Learning to Run Slowly

Running fast is a thrill, but as most runners know, the key to improving your race-day speed is to put in lots of slow, easy miles during training. If you push yourself to the limit on every run, you’ll drastically increase your risk of injury, reduce the number of miles you can run each week, and ultimately, never hit your full potential on race day.

“Run fast to run slow” is a phrase that most runners are probably already familiar with, but it encapsulates this idea perfectly. The common wisdom is that as much as 80% of your weekly mileage should be done at an easy pace, with only a couple of days set aside for more intense workouts.

An “easy” pace is different for each runner but is typically two or more minutes per mile slower than your 5k race pace. There are a few ways to measure your speed to make sure you’re really putting in an easy workout:

Even after you’ve determined what your easy pace is, it can be surprisingly difficult to stick with it. Although runners know that they should be running most of their miles at a slow pace, many of us continually catch our paces gradually creeping up on every run.

In my own case, I often find myself running about half a minute per mile faster than my easy pace. I’m able to resist going at my all-out race pace, but I still can’t quite run slow enough.

Why is it so hard to run slow? Part of the answer is carelessness. Running fast feels more natural, and we need to stay vigilant to make sure our pace stays low. This can require constantly checking our phone or watch, which is a pain to do.

Another reason we tend to run faster is that it’s more fun. For many of us, the reason we first started running was that we wanted to push ourselves and see what we are capable of. Running fast triggers our endorphins as we push the limits of our fitness.

Most of all though, I think that many of us run fast because we let our ego get in the way. This is certainly true in my case.

I try not to worry about what others think, but I can’t help feeling embarrassed when I run slowly past other runners. I’m constantly catching myself picking up my pace as soon as another runner enters my view, and it normally takes me at least a minute before I finally slow back down. When I’m on a busy running path, this can end up causing me to run fast nearly the entire way.

And it’s not just about other runners. My ego gets in the way even when I’m completely by myself. Like many runners, I track nearly every run I do through Strava. Knowing that the data will be saved online makes me want to run faster, even when I know it’s a bad idea. In its “segments” feature, Strava breaks down your personal records for individual small sections of each run. I somehow can’t help but try to beat my previous PRs every time I know I’m going through a segment.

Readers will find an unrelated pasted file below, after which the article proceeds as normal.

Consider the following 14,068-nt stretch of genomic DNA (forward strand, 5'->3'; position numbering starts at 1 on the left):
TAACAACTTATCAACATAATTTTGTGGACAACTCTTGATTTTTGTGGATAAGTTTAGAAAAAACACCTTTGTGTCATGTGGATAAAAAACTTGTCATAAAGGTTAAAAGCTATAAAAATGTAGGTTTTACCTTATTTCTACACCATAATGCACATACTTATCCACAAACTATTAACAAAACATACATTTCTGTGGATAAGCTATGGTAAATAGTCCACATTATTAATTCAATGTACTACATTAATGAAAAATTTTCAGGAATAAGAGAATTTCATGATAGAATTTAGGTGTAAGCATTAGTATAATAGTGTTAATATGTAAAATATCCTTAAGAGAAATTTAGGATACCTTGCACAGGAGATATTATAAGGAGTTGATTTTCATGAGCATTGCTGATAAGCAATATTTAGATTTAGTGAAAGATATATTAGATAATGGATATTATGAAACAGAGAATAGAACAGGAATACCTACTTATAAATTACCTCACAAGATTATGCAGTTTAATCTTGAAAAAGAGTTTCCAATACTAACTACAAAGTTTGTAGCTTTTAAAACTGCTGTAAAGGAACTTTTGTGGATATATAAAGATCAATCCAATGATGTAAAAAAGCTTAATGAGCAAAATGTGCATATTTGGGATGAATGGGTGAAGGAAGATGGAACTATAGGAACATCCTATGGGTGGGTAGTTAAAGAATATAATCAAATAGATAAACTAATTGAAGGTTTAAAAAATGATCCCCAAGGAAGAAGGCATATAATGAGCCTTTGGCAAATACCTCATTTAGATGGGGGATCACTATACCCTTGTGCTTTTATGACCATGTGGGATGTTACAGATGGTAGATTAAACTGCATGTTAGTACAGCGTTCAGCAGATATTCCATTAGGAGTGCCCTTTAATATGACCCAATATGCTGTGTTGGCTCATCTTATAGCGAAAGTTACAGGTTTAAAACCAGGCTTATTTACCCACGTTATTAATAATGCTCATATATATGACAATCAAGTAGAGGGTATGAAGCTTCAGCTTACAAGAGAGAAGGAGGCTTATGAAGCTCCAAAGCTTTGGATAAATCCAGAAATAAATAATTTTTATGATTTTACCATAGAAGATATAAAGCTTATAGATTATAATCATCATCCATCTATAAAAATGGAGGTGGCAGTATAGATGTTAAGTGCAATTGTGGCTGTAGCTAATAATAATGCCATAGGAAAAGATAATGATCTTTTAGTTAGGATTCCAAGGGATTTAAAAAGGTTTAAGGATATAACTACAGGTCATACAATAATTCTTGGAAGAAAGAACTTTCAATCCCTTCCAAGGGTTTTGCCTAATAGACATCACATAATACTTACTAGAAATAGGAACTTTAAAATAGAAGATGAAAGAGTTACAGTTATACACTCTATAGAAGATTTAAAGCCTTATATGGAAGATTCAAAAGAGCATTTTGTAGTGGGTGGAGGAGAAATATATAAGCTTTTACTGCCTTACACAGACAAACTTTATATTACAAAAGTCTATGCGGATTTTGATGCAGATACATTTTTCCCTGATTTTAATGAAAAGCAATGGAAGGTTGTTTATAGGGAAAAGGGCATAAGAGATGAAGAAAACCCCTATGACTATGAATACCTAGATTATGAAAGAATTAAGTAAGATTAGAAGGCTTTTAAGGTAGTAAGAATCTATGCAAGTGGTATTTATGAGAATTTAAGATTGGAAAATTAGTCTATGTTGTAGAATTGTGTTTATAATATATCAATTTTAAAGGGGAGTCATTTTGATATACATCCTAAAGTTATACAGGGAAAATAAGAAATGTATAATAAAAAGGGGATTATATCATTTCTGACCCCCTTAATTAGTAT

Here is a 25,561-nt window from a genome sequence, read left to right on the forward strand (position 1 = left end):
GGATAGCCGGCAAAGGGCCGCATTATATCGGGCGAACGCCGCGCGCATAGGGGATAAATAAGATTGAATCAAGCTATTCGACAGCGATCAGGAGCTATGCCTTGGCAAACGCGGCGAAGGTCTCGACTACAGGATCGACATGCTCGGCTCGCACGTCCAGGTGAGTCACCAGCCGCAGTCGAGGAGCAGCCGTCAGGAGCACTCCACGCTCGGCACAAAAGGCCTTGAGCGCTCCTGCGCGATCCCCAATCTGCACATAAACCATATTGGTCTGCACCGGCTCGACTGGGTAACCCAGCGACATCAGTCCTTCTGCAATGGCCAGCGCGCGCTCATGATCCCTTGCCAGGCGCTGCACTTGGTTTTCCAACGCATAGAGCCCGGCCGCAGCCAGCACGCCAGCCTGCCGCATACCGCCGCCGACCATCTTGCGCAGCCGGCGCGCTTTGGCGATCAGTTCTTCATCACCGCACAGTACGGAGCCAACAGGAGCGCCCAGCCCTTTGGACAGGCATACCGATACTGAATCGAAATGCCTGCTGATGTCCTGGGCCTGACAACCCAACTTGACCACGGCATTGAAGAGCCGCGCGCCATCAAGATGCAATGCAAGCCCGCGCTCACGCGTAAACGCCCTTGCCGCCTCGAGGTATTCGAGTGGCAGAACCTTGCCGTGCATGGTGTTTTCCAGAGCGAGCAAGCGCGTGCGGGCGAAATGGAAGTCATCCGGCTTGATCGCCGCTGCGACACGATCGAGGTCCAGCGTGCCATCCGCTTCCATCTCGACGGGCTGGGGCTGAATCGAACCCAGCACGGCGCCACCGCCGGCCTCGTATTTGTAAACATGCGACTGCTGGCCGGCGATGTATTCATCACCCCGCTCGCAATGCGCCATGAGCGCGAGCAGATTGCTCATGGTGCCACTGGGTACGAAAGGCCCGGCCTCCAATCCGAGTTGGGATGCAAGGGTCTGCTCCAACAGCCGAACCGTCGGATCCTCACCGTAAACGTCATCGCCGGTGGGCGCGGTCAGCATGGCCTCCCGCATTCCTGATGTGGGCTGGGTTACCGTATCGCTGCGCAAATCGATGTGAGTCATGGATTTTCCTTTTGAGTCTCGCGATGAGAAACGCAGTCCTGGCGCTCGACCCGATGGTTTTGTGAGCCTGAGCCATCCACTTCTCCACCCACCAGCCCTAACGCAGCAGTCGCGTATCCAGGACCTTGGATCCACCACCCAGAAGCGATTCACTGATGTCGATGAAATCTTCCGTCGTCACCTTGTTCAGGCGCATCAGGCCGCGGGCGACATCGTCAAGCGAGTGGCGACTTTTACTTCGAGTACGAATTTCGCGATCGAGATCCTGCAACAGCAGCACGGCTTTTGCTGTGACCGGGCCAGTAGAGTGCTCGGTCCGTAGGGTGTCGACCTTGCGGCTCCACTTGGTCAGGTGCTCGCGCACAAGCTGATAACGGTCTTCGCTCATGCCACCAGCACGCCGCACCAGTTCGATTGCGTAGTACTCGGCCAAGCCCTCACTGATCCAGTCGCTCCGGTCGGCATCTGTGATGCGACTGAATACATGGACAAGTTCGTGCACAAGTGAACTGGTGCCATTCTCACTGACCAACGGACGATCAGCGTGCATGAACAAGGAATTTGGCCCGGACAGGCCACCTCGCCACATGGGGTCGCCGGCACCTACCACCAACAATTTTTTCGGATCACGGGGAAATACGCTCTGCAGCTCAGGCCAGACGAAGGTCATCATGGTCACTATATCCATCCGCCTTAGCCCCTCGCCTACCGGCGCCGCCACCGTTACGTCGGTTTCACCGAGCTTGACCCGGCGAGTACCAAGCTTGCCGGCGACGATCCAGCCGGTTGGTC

I was talking with a friend about my trouble with running slowly, and he suggested that I was looking at things backward: if I was serious about improving my running speed, I shouldn’t be ashamed of my slow runs, I should be taking pride in them. It was a simple, straightforward point, but it really shifted how I think about running.

My friend was absolutely right that slow runs should be a source of pride. It can be hard to run slow, but it’s an essential skill for developing as a runner. When I see a slow pace in Strava, I shouldn’t think of it as somehow coming up short; it’s actually me running at my best. Each time I complete a slow run at my true easy pace, I’ve completed another successful day in my overall training program.

For the same reason, it also doesn’t make sense to feel embarrassed to go slowly in front of other runners. Nearly all runners know that easy days are an essential part of running. When they see you going slowly, they know better than to assume that you can’t run any faster. You should feel proud when you resist the urge to speed up near other runners, because you’re demonstrating that you’ve mastered one of the most important skills in running: keeping a slow, steady pace on your easy days.

I still catch myself slipping at times, but now I do my best to always run at a true easy pace on my slow days. I can hold my head high with confidence, knowing that these slow days are every bit as much an achievement as the fast ones.

Learning to Run Slowly

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